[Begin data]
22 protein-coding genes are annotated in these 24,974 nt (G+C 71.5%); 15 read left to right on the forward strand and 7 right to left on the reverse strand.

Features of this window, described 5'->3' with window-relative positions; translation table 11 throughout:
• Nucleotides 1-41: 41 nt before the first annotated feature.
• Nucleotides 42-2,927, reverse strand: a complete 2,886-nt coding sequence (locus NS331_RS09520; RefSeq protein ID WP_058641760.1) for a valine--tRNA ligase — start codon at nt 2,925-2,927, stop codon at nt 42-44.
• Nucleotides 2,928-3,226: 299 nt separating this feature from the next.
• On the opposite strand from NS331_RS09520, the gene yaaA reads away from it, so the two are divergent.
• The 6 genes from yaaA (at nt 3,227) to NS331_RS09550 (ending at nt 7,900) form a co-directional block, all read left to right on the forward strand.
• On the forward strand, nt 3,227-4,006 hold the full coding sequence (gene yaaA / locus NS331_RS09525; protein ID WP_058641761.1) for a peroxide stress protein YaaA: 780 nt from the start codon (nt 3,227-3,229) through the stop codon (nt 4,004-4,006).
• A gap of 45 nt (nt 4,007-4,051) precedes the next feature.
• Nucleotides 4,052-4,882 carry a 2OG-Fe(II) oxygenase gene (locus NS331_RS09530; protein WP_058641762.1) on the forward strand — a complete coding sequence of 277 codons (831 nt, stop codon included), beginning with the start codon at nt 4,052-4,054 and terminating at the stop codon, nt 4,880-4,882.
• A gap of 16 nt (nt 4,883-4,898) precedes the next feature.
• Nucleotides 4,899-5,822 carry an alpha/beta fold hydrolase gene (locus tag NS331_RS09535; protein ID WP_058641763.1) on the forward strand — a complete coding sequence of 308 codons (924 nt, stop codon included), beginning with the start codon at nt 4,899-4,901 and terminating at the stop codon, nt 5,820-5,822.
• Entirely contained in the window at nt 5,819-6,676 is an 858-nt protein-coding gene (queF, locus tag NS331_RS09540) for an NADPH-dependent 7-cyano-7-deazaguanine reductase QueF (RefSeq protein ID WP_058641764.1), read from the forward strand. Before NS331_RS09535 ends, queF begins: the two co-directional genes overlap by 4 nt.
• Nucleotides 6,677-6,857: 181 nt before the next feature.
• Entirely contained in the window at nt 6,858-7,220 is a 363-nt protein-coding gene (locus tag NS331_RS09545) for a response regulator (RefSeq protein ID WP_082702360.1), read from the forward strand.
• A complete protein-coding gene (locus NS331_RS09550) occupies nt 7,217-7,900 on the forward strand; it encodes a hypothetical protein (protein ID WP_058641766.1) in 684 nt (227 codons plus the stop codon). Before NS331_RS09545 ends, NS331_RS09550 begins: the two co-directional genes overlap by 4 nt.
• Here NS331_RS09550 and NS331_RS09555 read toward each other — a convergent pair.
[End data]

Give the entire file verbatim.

22 protein-coding genes are annotated in these 24,974 nt (G+C 71.5%); 15 read left to right on the forward strand and 7 right to left on the reverse strand.

Features of this window, described 5'->3' with window-relative positions; translation table 11 throughout:
• Nucleotides 1-41: 41 nt before the first annotated feature.
• Nucleotides 42-2,927, reverse strand: a complete 2,886-nt coding sequence (locus NS331_RS09520; RefSeq protein ID WP_058641760.1) for a valine--tRNA ligase — start codon at nt 2,925-2,927, stop codon at nt 42-44.
• Nucleotides 2,928-3,226: 299 nt separating this feature from the next.
• On the opposite strand from NS331_RS09520, the gene yaaA reads away from it, so the two are divergent.
• The 6 genes from yaaA (at nt 3,227) to NS331_RS09550 (ending at nt 7,900) form a co-directional block, all read left to right on the forward strand.
• On the forward strand, nt 3,227-4,006 hold the full coding sequence (gene yaaA / locus NS331_RS09525; protein ID WP_058641761.1) for a peroxide stress protein YaaA: 780 nt from the start codon (nt 3,227-3,229) through the stop codon (nt 4,004-4,006).
• A gap of 45 nt (nt 4,007-4,051) precedes the next feature.
• Nucleotides 4,052-4,882 carry a 2OG-Fe(II) oxygenase gene (locus NS331_RS09530; protein WP_058641762.1) on the forward strand — a complete coding sequence of 277 codons (831 nt, stop codon included), beginning with the start codon at nt 4,052-4,054 and terminating at the stop codon, nt 4,880-4,882.
• A gap of 16 nt (nt 4,883-4,898) precedes the next feature.
• Nucleotides 4,899-5,822 carry an alpha/beta fold hydrolase gene (locus tag NS331_RS09535; protein ID WP_058641763.1) on the forward strand — a complete coding sequence of 308 codons (924 nt, stop codon included), beginning with the start codon at nt 4,899-4,901 and terminating at the stop codon, nt 5,820-5,822.
• Entirely contained in the window at nt 5,819-6,676 is an 858-nt protein-coding gene (queF, locus tag NS331_RS09540) for an NADPH-dependent 7-cyano-7-deazaguanine reductase QueF (RefSeq protein ID WP_058641764.1), read from the forward strand. Before NS331_RS09535 ends, queF begins: the two co-directional genes overlap by 4 nt.
• Nucleotides 6,677-6,857: 181 nt before the next feature.
• Entirely contained in the window at nt 6,858-7,220 is a 363-nt protein-coding gene (locus tag NS331_RS09545) for a response regulator (RefSeq protein ID WP_082702360.1), read from the forward strand.
• A complete protein-coding gene (locus NS331_RS09550) occupies nt 7,217-7,900 on the forward strand; it encodes a hypothetical protein (protein ID WP_058641766.1) in 684 nt (227 codons plus the stop codon). Before NS331_RS09545 ends, NS331_RS09550 begins: the two co-directional genes overlap by 4 nt.
• Here NS331_RS09550 and NS331_RS09555 read toward each other — a convergent pair.